Friday, 10 April 2009

Coming Soon to FSW!

Join Elizabeth Walker, author of the memoir, The Tablet of My Heart, (Xulon Press), as she virtually tours the blogosphere in May on her first virtual book tour with Pump Up Your Book Promotion!

About the Author

Elizabeth Walker is the author of the memoir, The Tablet of My Heart. You can visit her website at To read an extended bio, click here!

About the Book

The world turns upside down for a young girl when her father begins a fatal battle with the merciless affliction cancer. Before his illness finishes it’s devastating rampage through her adolescence, she is confronted by a new demon. She falls victim, by the hands of a trusted adult, to sexual abuse. The devastation of these events causes her to question God’s role in her life, and whether He ever loved her at all. The Tablet of My Heart is a collection of Poetry from the journal of that young girl. It is narrated by the author of the journal herself, who paints a portrait of words illustrating her emotional journey from hopelessness to healing. It is dedicated to victims of abuse; to bring to them the realization of hope that there is a light at the end of the silence.


My dad had been sick, very sick, for two years of my life now. My mother’s energy was consumed by his sickness. My brothers had their own agendas. One of them was farther away than I could imagine, and the other two . . . let’s be honest . . . what big brother wants his baby sister tagging along for anything? It was a perfectly natural relationship, I assure you.

Unfortunately, Doyle saw it as a perfectly inviting opportunity to gain my trust and friendship. I was alone inside my head. As I said before, I wasn’t really used to someone giving me all his attention. When I was in Doyle’s presence, he paid all sorts of attention to me. He loved my company, he loved to make me smile, and casually he began to love to have me sit on his lap.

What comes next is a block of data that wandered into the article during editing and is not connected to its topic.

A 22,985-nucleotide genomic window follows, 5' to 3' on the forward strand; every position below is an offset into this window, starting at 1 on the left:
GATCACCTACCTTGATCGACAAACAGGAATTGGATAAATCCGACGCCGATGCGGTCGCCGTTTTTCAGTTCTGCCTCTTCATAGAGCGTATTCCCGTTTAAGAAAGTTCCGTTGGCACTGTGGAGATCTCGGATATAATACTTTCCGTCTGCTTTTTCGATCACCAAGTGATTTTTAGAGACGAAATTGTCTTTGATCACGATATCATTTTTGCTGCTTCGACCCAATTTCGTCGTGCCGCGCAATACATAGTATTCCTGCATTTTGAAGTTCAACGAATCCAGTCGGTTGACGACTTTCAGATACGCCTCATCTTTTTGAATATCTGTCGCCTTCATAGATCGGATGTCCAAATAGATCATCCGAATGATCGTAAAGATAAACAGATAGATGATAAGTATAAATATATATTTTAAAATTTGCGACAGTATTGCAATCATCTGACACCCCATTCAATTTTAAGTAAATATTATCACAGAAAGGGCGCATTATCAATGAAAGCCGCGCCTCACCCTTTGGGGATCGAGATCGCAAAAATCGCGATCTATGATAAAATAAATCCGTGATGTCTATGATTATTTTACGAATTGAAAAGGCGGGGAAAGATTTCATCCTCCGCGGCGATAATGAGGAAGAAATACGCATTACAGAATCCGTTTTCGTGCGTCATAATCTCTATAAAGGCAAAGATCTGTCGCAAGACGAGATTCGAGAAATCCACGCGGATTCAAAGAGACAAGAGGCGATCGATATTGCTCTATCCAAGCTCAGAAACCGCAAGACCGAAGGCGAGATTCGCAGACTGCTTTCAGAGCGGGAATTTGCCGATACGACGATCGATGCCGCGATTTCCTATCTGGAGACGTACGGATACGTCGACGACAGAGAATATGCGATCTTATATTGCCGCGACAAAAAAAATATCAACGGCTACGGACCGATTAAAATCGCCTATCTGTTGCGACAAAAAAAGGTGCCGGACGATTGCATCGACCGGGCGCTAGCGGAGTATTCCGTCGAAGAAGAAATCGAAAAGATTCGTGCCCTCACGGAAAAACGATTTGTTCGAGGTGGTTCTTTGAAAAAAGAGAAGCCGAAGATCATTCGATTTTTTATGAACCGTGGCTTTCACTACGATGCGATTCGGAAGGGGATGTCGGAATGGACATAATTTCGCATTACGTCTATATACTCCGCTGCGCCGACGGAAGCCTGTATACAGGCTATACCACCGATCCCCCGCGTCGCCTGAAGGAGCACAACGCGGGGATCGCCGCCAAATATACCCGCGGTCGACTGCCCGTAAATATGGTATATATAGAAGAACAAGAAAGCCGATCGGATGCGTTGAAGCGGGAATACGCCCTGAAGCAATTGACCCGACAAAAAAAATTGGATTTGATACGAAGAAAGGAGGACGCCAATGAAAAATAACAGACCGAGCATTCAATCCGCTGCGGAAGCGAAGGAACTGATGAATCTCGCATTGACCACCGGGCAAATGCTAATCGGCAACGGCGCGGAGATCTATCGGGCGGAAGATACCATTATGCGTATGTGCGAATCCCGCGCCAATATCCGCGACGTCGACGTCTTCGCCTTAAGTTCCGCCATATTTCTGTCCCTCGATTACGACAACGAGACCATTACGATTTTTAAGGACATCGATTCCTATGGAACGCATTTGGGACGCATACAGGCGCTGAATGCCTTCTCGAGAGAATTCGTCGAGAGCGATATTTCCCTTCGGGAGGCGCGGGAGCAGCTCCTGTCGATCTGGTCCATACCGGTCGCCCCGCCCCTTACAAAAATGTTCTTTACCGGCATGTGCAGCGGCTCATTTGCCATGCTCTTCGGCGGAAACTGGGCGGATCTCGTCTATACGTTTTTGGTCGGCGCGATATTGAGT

Contrary to a mind’s projection of what a child molester should look like, Doyle did not appear to be a monster at all. As a matter of fact, he appeared to be a hero of sorts.

Here was my mother, grieving over the certain death of her husband and father of her children. There with her were the four of us kids, bound to be fatherless. Desperate, sad, and struggling for hope, we were sinking. Then came Doyle, offering a life raft in the midst of troubled waters. He reached out to my mother and supplied her with shelter when she desperately needed it. He gave her a shoulder to cry on in her weakness. He read the loneliness written on my face and responded with friendship. He let us stay in his tiny apartment on the weekends, even though we nearly crowded him out of it. A pillar of a man, people must have thought—certainly not a monster.

Into the Darkness

Sometimes darkness falls so quickly
You barely know it’s there,
Before it finds the warmth inside your soul
And buries itself there.
If you’re lucky maybe embers
Can survive the dying flames,
Smothered by the lifeless dark
That snuffed them when it came.
Once the blackness enters,
Does it ever leave?
Will it stay until it suffocates
The light entirely?
The darkness speaks and hisses
Ugly little things
That mock you every time you pray,
“He’s not lis-s-s-s-s-s-tening.”

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